Holden has officially announced it will cease operations in Australia and New Zealand by the start of 2021, drawing to a close over 160 years of history.
The local closure forms part of a larger decision from parent General Motors to pull the plug on all remaining right-hand-drive markets it operates in across the globe, including aforementioned Australia, New Zealand and Thailand, the latter the source for the now-axed Holden Colorado ute.
General Motors has confirmed that its Melbourne design studio and Lang Lang proving ground will also close – facilities previously considered some of the best in the GM stable, the latter responsible for tuning both Holden’s Australian-market offerings as well as left-hand-drive vehicles for US consumption.
In an official press release, the Lion brand stated that parent GM “undertook a detailed analysis of the investment required for Holden to be competitive beyond the current generation of products” but to no avail, citing “the highly fragmented right-hand-drive markets, the economics to support growing the brand, and delivering an appropriate return on investment” for the closure.
What about servicing and warranty support?
600 of the 800 current local employees will be made redundant, with the remaining 200 people set to handle servicing, spare parts and warranty commitments for existing Holden customers for at least 10 years, as required by law.
That promise extends to recalls if and when they inevitably arise.
All of the brand’s 185 dealers nationwide will receive the option of transitioning to become an “authorised service outlet” for existing Holden vehicles.
What about HSV and the Corvette?
Despite the withdrawl of its icon brand, General Motors isn’t done in Australia and New Zealand. Nestled in Holden’s press release was a hint towards its parent’s future plans: “GM intends to focus its growth strategy in Australia and New Zealand on the specialty vehicles business and plans to immediately work with its partner on developing these plans.”
By ‘partner’ the General is likely referring to HSV, which since the end of local manufacturing in 2017 has primarily spent its time importing left-hand-drive Chevrolet Camaros and Silverados and flipping the steering wheel for local roads.
It’s likely that those operations will continue, albeit under a new name: General Motors Specialty Vehicles (GMSV).
The GMSV brand would also encompass the upcoming C8 Corvette, which was initially scheduled to touch down in early 2021 under the Holden umbrella. The mid-engined halo’s future was secured by GM International Operations Senior Vice President Julian Blissett at a press conference in Melbourne today (February 17th): “Corvette right-hand will still exist and we haven’t decided how to do that yet.”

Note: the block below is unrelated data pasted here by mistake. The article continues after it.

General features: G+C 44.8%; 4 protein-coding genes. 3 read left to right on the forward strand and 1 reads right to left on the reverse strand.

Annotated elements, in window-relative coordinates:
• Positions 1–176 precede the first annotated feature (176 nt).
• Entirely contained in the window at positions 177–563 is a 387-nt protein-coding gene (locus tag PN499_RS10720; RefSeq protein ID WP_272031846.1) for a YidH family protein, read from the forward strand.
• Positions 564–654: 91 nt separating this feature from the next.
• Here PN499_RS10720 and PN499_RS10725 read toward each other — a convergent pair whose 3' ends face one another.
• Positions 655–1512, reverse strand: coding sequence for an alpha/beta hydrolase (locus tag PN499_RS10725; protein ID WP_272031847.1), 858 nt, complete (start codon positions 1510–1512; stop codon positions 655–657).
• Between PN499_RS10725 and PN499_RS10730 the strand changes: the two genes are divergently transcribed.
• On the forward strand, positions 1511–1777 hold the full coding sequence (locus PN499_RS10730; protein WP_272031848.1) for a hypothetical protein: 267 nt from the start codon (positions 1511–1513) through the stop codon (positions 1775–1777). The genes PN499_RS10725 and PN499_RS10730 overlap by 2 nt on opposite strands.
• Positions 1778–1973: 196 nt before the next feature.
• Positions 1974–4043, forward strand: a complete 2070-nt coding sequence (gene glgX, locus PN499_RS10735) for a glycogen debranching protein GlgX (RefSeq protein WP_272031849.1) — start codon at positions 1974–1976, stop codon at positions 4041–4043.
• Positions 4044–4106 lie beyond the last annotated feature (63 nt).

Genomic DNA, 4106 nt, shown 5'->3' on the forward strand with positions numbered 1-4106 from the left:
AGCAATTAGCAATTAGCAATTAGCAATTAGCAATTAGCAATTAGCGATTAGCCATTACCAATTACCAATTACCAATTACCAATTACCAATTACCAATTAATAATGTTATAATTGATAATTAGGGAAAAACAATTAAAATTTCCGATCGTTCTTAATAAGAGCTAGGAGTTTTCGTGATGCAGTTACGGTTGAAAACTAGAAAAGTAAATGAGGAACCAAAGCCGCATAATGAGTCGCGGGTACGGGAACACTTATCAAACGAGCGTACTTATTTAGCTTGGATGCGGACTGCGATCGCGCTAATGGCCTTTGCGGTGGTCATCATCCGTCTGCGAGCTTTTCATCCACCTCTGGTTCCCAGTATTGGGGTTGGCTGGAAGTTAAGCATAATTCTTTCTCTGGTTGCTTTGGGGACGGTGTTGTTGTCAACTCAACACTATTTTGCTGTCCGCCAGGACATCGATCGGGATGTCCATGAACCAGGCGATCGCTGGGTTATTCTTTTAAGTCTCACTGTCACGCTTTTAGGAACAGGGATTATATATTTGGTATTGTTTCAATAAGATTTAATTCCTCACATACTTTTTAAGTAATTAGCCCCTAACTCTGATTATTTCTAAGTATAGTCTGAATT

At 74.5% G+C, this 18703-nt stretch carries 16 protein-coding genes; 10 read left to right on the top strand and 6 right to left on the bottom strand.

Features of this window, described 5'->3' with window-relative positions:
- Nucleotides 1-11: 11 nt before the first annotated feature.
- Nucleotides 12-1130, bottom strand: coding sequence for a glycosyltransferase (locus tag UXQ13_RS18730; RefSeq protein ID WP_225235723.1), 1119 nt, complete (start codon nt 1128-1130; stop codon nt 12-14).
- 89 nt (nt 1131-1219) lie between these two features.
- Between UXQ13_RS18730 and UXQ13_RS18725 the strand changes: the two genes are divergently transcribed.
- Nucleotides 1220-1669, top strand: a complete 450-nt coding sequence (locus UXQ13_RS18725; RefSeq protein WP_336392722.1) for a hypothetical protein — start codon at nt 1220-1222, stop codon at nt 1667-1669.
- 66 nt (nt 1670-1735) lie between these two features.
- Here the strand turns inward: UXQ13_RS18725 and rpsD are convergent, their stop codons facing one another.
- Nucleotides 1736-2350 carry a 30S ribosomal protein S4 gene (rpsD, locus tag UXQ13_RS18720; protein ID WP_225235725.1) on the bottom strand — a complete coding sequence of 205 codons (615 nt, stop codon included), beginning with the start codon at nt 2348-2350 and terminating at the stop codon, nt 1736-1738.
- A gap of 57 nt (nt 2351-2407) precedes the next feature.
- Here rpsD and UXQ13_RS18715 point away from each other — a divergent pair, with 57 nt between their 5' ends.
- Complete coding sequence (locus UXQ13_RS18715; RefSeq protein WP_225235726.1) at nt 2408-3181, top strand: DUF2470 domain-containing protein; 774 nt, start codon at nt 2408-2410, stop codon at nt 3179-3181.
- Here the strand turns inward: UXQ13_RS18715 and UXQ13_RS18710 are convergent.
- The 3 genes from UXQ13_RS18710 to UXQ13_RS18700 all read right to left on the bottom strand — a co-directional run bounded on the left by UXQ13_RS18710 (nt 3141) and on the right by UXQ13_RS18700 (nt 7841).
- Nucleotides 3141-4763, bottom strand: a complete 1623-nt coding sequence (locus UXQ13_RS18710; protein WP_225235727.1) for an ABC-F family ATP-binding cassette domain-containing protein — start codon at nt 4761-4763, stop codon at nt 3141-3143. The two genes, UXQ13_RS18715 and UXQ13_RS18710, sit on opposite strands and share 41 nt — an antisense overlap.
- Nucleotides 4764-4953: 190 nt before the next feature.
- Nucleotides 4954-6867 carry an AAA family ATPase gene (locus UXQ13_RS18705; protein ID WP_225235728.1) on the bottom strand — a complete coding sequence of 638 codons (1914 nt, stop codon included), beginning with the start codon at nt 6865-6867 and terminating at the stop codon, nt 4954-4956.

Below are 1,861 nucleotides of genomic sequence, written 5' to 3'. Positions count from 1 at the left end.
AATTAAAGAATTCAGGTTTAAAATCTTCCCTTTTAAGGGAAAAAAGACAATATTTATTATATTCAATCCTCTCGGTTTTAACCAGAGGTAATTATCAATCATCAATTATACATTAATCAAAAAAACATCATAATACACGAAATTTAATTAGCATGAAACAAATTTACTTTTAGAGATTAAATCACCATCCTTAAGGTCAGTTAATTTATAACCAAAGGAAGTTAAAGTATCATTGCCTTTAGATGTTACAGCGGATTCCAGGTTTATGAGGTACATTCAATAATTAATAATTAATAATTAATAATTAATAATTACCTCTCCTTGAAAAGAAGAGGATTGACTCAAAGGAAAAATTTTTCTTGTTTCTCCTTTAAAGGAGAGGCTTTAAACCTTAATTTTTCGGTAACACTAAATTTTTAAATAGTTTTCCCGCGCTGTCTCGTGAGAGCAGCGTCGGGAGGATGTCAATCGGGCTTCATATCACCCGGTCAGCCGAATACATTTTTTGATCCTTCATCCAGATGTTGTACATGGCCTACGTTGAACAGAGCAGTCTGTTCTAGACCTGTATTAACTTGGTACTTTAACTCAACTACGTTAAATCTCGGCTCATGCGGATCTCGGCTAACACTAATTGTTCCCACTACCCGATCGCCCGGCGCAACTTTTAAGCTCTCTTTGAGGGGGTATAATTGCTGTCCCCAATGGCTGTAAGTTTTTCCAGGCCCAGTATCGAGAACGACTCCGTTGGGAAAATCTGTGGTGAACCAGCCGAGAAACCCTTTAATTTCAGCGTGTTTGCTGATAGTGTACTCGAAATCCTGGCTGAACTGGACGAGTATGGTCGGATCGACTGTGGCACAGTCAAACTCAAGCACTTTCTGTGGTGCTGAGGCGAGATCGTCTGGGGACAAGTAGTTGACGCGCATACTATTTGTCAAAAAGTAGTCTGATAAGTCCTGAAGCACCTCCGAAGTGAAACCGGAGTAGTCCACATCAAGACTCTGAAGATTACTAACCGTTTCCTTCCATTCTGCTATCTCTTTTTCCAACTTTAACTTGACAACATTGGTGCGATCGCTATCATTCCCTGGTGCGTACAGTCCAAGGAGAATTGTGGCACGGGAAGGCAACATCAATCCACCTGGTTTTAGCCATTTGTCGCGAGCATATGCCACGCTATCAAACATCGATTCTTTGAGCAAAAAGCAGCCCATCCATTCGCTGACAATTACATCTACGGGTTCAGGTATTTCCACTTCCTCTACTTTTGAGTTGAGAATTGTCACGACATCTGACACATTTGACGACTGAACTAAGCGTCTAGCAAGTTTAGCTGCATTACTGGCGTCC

While the launch lineup would consist of HSV’s current Chevrolet Camaro SS/ZL1 and Silverado 2500/3500 offerings, it’s possible a batch of new products could be brought Down Under. Options on offer include the new Silverado 1500 truck (previously rumoured for a February 2020 launch, prior to today’s announcement), Tahoe and Suburban SUVs, the upcoming electric Hummer revival, or even a handful of new-generation performance Cadillac products.
The GMSV lineup would likely not be an Australia-specific nameplate either, with a quote from Blissett in GM’s global press release suggesting it would be a cross-continent affair: “In markets where we don’t have significant scale, such as Japan, Russia and Europe, we are pursuing a niche presence by selling profitable, high-end imported vehicles – supported by a lean GM structure,”.
For many in the industry, Holden’s exit was an inevitable one.
The Lion brand struggled with its transition from local manufacturer to full importer in late 2017, enhanced by the launch of the ZB Commodore in February 2018, which arguably failed to capture the hearts of faithful enthusiasts nor new buyers in a shrinking sedan segment.
One of General Motors’ most important right-hand-drive markets, the United Kingdom, departed the US giant’s stable in 2017 with the sale of Vauxhall to French conglomerate PSA, cutting Holden off from key models and placing a timer above the Euro-sourced Commodore and Astra’s heads. They would eventually be cancelled in late 2019, with Holden citing declining sales.
Combine those factors with the arrival and swift departure of boss Dave Buttner, an ageing and poorly-received SUV portfolio and little to no all-new models in the pipeline, and it’s easy to see how the writing was on the wall for Holden.
164 years after James Alexander Holden opened his saddlery business in Adelaide, what would turn out to be an icon of Australian culture and producer of some of the world’s greatest cars will close its doors.